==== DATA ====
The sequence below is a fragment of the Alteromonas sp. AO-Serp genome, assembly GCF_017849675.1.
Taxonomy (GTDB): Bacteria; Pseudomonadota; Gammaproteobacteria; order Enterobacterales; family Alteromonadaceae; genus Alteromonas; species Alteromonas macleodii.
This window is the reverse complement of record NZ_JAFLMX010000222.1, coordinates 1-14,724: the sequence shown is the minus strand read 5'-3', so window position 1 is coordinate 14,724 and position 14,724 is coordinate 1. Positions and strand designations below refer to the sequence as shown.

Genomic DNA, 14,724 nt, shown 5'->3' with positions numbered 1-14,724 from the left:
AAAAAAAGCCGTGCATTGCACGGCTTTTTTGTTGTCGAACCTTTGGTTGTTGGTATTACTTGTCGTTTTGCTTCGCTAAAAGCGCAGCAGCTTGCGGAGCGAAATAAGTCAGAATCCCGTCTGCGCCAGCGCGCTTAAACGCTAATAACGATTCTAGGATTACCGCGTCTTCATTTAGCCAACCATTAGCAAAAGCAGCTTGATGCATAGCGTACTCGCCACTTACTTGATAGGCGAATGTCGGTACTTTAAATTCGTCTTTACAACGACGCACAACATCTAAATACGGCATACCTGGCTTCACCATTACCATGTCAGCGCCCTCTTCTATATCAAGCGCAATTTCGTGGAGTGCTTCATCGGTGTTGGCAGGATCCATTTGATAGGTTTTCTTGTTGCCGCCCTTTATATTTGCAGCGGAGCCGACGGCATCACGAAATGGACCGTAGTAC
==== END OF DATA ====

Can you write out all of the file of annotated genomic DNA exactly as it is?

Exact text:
The sequence below is a fragment of the Alteromonas sp. AO-Serp genome, assembly GCF_017849675.1.
Taxonomy (GTDB): Bacteria; Pseudomonadota; Gammaproteobacteria; order Enterobacterales; family Alteromonadaceae; genus Alteromonas; species Alteromonas macleodii.
This window is the reverse complement of record NZ_JAFLMX010000222.1, coordinates 1-14,724: the sequence shown is the minus strand read 5'-3', so window position 1 is coordinate 14,724 and position 14,724 is coordinate 1. Positions and strand designations below refer to the sequence as shown.

Genomic DNA, 14,724 nt, shown 5'->3' with positions numbered 1-14,724 from the left:
AAAAAAAGCCGTGCATTGCACGGCTTTTTTGTTGTCGAACCTTTGGTTGTTGGTATTACTTGTCGTTTTGCTTCGCTAAAAGCGCAGCAGCTTGCGGAGCGAAATAAGTCAGAATCCCGTCTGCGCCAGCGCGCTTAAACGCTAATAACGATTCTAGGATTACCGCGTCTTCATTTAGCCAACCATTAGCAAAAGCAGCTTGATGCATAGCGTACTCGCCACTTACTTGATAGGCGAATGTCGGTACTTTAAATTCGTCTTTACAACGACGCACAACATCTAAATACGGCATACCTGGCTTCACCATTACCATGTCAGCGCCCTCTTCTATATCAAGCGCAATTTCGTGGAGTGCTTCATCGGTGTTGGCAGGATCCATTTGATAGGTTTTCTTGTTGCCGCCCTTTATATTTGCAGCGGAGCCGACGGCATCACGAAATGGACCGTAGTAC